Congress is cranking up the pressure on the Food and Drug Administration (FDA) to draft rules to regulate cannabis-based products.
Lawmakers legalized the use of hemp-based cannabidiol (CBD) products late last year in the farm bill, sending the agency scrambling to figure out new rules around regulating a unique product that is both a drug and a dietary supplement.
But Congress is signaling that it is growing impatient as the FDA looks for a solution and may not wait on the sidelines for much longer.
“In Congress, some are itchy [for action],” said Jonathan Miller, general counsel for the industry advocacy group U.S. Hemp Roundtable.
Miller said some lawmakers have been privately circulating potential legislation, but he doesn’t expect any formal push from Congress until at least later this fall.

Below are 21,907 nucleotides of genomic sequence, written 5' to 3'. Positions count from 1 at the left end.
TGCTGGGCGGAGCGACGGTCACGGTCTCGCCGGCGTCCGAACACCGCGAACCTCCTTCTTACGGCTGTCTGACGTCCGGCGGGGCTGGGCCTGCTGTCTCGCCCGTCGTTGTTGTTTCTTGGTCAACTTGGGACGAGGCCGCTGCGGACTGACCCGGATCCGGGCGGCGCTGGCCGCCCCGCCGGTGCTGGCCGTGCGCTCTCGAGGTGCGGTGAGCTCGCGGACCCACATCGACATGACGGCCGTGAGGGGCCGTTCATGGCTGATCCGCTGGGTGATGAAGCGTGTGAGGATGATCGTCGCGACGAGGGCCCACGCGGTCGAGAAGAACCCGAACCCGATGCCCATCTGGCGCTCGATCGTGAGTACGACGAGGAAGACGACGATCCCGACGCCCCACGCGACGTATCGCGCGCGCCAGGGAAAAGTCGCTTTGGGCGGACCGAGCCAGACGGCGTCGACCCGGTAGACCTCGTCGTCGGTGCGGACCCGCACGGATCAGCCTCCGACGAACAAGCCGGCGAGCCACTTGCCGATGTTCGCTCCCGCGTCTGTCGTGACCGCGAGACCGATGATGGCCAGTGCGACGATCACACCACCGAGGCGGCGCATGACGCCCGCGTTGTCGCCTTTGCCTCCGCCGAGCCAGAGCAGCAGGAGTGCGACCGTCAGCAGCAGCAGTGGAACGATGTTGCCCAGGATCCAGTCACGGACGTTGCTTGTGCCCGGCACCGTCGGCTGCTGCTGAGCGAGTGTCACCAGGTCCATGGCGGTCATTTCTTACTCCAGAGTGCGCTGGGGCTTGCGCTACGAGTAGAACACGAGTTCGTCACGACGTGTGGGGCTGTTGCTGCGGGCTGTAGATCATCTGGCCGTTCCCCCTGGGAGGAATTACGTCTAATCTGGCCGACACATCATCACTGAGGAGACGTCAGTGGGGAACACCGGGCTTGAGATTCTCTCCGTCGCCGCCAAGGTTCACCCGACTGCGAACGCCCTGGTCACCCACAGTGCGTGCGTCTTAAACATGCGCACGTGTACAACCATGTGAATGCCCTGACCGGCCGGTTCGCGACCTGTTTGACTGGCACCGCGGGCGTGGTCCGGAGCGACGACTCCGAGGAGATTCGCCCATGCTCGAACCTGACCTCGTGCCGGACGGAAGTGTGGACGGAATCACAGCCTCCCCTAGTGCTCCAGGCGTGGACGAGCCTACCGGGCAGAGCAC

“If their patience ends [and FDA doesn’t act], there will be an effort for legislation,” Miller said.
The FDA held a public hearing at the end of May, and experts and industry representatives said it was a good start but did not advance the ball much in terms of giving clarity from a federal level.
People who attended the meeting said they left without any new sense of the agency’s timing on creating new regulations.
During the 10-hour hearing, acting FDA Commissioner Ned Sharpless made no promises about timing, but FDA officials were clear that they wanted more data from the public. Sharpless said the agency was essentially operating in uncharted waters.
Published: July 06, 2019
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